aapt_program_final_sm13 - page 98

Tuesday afternoon
England. This poster includes a summary of that history. Adding “upreach”
opportunities for student achievement, Mainely Physics has become the
statewide organizer for the Maine Middle School State Science Olympiad
(M²S³O). Also, a new outreach variation called Mainely Physics: P.S.I.
(Physics Scene Investigation) alters the Road Show concept into a ‘phys-
ics hands-on event’ with multiple “content learning unit environments”
(CLUEs) with ~50 stations of a variety of experiments providing clues to
the solution of a “meta-problem” mystery. Poster will detail some of the
apparatus used in this programming. Initial support funding from the
WYP2005 Physics on the Road program, with additional support from the
Bauder Fund.
4-5 p.m. Quantized Conductance in a Constricted Gold
Poster – Herbert Jaeger, Miami University, Department of Physics, Oxford,
OH 45056;
Anthony J. Silvidi, Khalid F. Eid, Miami University
Quantum mechanical behavior of electrons in a gold wire manifests
itself by steps in the conductivity that are clearly observed as the wire
is stretched. We present a setup that demonstrates this effect using a
manually operated bending beam to break and reconnect the gold wire
to obtain the quantized behavior. In order to have better process control
we have added a computer-controlled piezo-crystal. Data accumulation
is performed with a National Instruments DAQ system controlled by a
computer running LabVIEW software. Moreover we will present details on
a stand-alone control and acquisition system using the newly introduced
Arduino Due microcontroller.
4-5 p.m. Stokes-Mueller Polarimeters for the Advanced
Poster– Adam S. Green, University of St. Thomas, 2115 Summit Ave., OWS
153, Saint Paul, MN 55105;
Anthony J. Vella, University of Rochester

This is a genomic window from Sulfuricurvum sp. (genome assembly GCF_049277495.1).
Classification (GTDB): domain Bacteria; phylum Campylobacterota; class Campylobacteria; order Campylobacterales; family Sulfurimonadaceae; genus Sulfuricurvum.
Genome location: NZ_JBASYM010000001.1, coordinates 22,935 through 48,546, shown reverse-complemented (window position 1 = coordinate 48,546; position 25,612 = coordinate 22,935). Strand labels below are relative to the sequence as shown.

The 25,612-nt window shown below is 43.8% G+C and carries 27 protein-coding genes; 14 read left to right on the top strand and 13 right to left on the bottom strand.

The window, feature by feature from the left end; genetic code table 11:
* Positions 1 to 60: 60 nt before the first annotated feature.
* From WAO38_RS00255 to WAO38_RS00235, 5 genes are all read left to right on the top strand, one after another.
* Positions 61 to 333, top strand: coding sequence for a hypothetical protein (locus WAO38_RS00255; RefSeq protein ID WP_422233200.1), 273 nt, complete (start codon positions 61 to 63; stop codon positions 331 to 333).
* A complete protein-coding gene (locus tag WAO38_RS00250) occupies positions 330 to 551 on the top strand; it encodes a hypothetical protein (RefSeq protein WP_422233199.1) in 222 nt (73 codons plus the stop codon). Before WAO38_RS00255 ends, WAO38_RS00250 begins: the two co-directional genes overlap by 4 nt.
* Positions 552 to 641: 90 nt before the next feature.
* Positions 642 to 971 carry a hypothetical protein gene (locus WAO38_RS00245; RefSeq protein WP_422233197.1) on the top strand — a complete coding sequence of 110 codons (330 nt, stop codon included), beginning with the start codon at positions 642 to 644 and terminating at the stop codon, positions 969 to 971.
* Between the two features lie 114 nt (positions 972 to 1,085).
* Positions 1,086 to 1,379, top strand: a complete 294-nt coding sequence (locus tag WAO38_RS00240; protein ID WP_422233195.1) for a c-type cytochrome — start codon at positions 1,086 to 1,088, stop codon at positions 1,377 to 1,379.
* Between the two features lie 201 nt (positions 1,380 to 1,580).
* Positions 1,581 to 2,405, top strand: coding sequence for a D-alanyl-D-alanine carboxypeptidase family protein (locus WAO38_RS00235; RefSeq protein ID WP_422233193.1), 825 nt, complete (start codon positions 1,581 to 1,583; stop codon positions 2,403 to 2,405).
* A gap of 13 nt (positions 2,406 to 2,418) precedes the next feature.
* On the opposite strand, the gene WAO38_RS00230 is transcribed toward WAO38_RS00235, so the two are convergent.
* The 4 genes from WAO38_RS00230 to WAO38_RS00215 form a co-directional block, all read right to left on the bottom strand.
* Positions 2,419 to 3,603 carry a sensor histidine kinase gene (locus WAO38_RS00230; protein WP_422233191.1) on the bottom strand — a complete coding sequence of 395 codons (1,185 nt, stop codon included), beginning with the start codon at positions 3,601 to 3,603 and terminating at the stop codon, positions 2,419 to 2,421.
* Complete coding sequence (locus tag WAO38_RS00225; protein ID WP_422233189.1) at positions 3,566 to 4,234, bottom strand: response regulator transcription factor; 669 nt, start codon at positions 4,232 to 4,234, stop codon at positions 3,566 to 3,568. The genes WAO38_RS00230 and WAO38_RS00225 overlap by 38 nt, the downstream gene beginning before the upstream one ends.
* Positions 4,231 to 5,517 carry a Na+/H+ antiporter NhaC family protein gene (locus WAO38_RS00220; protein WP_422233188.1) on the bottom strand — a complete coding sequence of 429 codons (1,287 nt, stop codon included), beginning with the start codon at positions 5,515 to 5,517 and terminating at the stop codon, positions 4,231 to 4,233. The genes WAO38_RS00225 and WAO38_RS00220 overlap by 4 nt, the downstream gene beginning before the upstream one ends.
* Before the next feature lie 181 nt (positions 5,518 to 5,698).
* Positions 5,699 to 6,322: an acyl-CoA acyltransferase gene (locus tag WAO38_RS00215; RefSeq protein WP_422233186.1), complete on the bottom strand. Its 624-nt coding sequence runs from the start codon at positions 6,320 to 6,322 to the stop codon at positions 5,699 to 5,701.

Drew M. Mader, University of New Mexico
A versatile, low-cost polarimeter can be constructed from circularly polar-
izing film and a filter wheel. The polarimeter can incorporate a standard
photodiode to measure all four Stokes parameters of light. An optional
addition of a chopper wheel and lock-in amplifier allows for detection of
low levels of diffusely scattered light. If used with an inexpensive camera in
place of the photodiode, the device becomes a Stokes imaging polarimeter,
and color filters in front of the camera allow for rudimentary spectropo-
larimetric imaging. Furthermore, two filter-wheel polarimeters can be
used in conjunction; one as a polarization state generator and the other
as an analyzer; to determine the complete 4x4 Mueller matrix of a target.
As with the Stokes polarimeter, this configuration can be used in imaging
or non-imaging applications. These polarimeters, which can be manually
operated or automated, open up a broad range of experimental opportuni-
ties for students.
4-5 p.m. Systematic Error in Ultrasonic Rangefinder
Acceleration Measurements
Poster – Chris Kaneshiro,* California State University, Chico, Department
of Physics, Campus Box 202, Chico, CA 95929-0202; ckaneshiro@mail.
Eric Ayars, California State University, Chico
Ultrasonic rangefinders measure the position of an object by sending out
a pulse of high-frequency sound and timing how long it takes for an echo
to return from the object. When measuring moving objects, the speed-
of-sound delay in the outgoing pulse causes a systematic error in the
distance measurement. The distance error is generally negligible if object
velocities are small compared to the speed of sound; but we show that the
functional form of the position error causes a significant systematic error
in the acceleration calculated from that position data. The systematic error
in calculated acceleration, for a typical free-fall experiment, is sufficient to